CISPA refuses to die the quiet death it deserves

The Cyber Information and Sharing Act (CISPA) was first introduced last year by Representatives Mike Rogers (R-MI) and Dutch Ruppersberger (D-MD). It received widespread opposition, including a veto threat from President Obama, in addition to a petition with over 800,000 signatures, and a widespread online campaign dubbed "Stop Cyber Spying week."

Support for the bill came mainly from big corporations such as Facebook, whose VP for Public Policy, Joel Kaplan, stated in a letter to the House Intelligence Committee and the bill's sponsors:

Your legislation removes burdensome rules that currently can inhibit protection of the cyber ecosystem.

The rules that Facebook interprets as burdensome are some of the few civil liberties firewalls remaining between government surveillance and private companies. Under CISPA, these "burdensome rules" even include the company's already weak terms of service. Concerns about the civil liberties implications ultimately led to the rejection of the bill.

It was clear after the bill's defeat, however, that it would be back. CISPA was reintroduced in the House on February 13th, by the same sponsors as last year. Currently, there are letters of support from companies like AT&T and IBM, but opposition among civil liberties advocates remains strong.

In a press release, Rep. Rogers claims that the bill is needed because:

This is clearly not a theoretical threat - the recent spike in advanced cyber attacks against the banks and newspapers makes that crystal clear.  American businesses are under siege. We need to provide American companies the information they need to better protect their networks from these dangerous cyber threats.

The bills' sponsors argue that CISPA contains strong civil liberties and privacy protections while streamlining response to the threat of "cybercrime," but it is this very streamlining that leads to civil liberties concerns. The bill would create an unprecedented information sharing regime between private corporations and government agencies, such as the Department of Homeland Security or National Security Agency, all under the authority of the Director of National Intelligence.

Specifically, the bill allows "elements of the intelligence community to share cyber threat information with private-sector entities and to encourage the sharing of such intelligence." Private entities can be "certified" and receive privacy clearance to allow them to receive such information. They can also share that information with other certified entities. One particularly concerning facet of the bill is that it:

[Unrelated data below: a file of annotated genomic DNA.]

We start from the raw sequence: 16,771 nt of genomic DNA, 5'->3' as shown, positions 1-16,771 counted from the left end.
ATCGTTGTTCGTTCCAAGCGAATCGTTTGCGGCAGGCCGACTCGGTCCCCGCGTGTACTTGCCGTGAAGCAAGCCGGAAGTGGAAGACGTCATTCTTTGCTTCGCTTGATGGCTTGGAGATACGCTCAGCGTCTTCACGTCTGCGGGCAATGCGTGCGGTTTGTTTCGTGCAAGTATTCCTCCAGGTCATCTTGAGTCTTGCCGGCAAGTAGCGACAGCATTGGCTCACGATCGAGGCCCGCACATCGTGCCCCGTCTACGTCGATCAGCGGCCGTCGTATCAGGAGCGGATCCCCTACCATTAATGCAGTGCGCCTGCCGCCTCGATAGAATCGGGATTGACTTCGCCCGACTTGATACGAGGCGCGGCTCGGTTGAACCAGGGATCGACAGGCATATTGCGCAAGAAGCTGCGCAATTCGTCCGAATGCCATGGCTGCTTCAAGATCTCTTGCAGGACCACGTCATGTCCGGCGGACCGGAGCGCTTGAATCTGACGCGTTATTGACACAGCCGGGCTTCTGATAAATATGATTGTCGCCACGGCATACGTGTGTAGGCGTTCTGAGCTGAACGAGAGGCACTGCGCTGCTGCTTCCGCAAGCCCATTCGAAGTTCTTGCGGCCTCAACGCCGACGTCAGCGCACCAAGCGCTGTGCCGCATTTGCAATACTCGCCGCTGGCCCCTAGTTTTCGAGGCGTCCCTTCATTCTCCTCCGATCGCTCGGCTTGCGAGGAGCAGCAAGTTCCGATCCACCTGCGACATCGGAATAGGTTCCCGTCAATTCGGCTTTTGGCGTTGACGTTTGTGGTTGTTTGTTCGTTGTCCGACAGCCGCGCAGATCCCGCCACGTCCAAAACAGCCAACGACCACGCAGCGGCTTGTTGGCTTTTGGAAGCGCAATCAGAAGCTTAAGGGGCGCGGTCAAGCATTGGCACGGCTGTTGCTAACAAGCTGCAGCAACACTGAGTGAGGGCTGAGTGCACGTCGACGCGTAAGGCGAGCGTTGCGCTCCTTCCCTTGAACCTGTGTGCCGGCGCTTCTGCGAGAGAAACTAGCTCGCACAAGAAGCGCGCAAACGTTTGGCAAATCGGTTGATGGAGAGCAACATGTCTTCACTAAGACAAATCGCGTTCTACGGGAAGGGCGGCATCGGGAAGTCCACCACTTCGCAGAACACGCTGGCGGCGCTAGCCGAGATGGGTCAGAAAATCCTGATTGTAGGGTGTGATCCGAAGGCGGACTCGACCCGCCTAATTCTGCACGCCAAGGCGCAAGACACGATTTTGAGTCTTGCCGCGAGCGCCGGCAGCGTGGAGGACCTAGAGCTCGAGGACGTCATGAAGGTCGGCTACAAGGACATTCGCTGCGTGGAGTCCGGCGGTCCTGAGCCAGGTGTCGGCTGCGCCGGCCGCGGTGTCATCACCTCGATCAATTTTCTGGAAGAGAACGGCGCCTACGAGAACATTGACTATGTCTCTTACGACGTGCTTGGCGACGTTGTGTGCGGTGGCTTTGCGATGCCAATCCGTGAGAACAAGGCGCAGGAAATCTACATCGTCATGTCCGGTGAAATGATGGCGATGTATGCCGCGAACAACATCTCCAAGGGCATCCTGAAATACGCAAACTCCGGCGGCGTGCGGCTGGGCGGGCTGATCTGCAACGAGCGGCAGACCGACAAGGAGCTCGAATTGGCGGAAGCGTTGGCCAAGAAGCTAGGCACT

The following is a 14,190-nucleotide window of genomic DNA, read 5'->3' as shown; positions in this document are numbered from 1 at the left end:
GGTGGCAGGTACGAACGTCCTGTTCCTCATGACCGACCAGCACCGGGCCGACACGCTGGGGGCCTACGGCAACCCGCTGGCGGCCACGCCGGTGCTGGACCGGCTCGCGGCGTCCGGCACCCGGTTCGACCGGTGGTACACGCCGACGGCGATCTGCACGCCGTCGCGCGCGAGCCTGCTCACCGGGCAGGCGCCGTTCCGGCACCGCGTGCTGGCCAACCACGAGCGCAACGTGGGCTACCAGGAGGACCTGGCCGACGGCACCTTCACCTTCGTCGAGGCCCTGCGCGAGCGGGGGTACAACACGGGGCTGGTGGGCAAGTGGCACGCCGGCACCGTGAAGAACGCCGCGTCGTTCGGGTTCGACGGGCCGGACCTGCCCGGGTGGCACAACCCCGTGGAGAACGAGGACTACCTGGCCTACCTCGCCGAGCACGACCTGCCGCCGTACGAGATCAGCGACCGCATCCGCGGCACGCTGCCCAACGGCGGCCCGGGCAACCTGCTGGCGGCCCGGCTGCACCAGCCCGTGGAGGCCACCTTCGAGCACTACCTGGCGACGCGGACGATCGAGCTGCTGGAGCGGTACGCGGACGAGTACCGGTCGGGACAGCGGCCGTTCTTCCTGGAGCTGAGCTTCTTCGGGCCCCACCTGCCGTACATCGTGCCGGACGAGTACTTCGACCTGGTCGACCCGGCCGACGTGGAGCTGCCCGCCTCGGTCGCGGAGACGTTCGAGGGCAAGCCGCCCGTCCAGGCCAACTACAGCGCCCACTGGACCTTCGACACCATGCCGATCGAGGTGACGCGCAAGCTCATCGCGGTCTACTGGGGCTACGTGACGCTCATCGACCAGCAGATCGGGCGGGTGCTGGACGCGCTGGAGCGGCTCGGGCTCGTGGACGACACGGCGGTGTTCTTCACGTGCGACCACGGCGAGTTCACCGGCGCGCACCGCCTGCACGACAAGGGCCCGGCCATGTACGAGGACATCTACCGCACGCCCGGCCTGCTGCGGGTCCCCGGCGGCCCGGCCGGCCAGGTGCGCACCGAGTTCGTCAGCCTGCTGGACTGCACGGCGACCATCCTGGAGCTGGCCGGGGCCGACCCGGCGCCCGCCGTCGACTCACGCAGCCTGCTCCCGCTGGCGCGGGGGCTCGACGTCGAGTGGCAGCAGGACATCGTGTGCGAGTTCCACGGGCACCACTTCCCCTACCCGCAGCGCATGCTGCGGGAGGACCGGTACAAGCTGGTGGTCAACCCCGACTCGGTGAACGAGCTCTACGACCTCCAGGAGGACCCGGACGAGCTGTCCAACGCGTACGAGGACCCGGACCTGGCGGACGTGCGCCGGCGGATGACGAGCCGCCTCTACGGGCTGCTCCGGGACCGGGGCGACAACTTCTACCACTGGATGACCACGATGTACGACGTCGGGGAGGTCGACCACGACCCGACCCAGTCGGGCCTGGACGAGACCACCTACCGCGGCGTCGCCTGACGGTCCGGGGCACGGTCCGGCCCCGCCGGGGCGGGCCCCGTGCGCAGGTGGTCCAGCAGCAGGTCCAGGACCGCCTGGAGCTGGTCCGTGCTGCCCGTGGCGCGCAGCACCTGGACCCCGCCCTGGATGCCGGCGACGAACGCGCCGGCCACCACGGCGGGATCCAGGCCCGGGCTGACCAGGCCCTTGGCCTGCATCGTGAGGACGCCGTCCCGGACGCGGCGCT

allows companies to choose which government agency to share the information with, including the National Security Agency or other element of the Department of Defense.

These are military agencies that do not normally operate on US soil. What would perhaps be shocking to most people is that all of this can happen without without regard for any privacy agreements or terms of service that a user may have seen. That's because the law also provides immunity from lawsuits and criminal prosecution for so called "good faith" use of:

cybersecurity systems to identify or obtain cyber threat information or for sharing such information in accordance with this section or....for decisions made based on cyber threat information identified, obtained, or shared under this section.

In addition to broad concerns about the ever-growing surveillance state, this type of information sharing raises major concerns about consumer privacy, as emphasized by groups like the Entertainment Consumers Assocation. While CISPA does contain some limits on the use of cyberthreat information by the government, it provides only that the information:

may not be used by an entity to gain an unfair competitive advantage to the detriment of the protected entity or the self-protected entity authorizing the sharing of information.

That language means that entities can use the information they receive for reasons completely unrelated to cybersecurity, including  commercial purposes, as long as they are not doing it to the detriment of the entity that shared the information.

To make matters worse, the law also erodes transparency. It contains a blanket Freedom of Information Act (FOIA) exemption, meaning any information shared with the federal government would be exempt from disclosure under FOIA, even if it contained no personally identifying information or did not fall under any other exemption.

Fortunately, these provisions are not yet law. CISPA may have been briefly revived, but advocates at hard at work opposing it. Contact your representative today to share any concerns you have about CISPA, and keep an eye on BORDC's blog for updates on bill.

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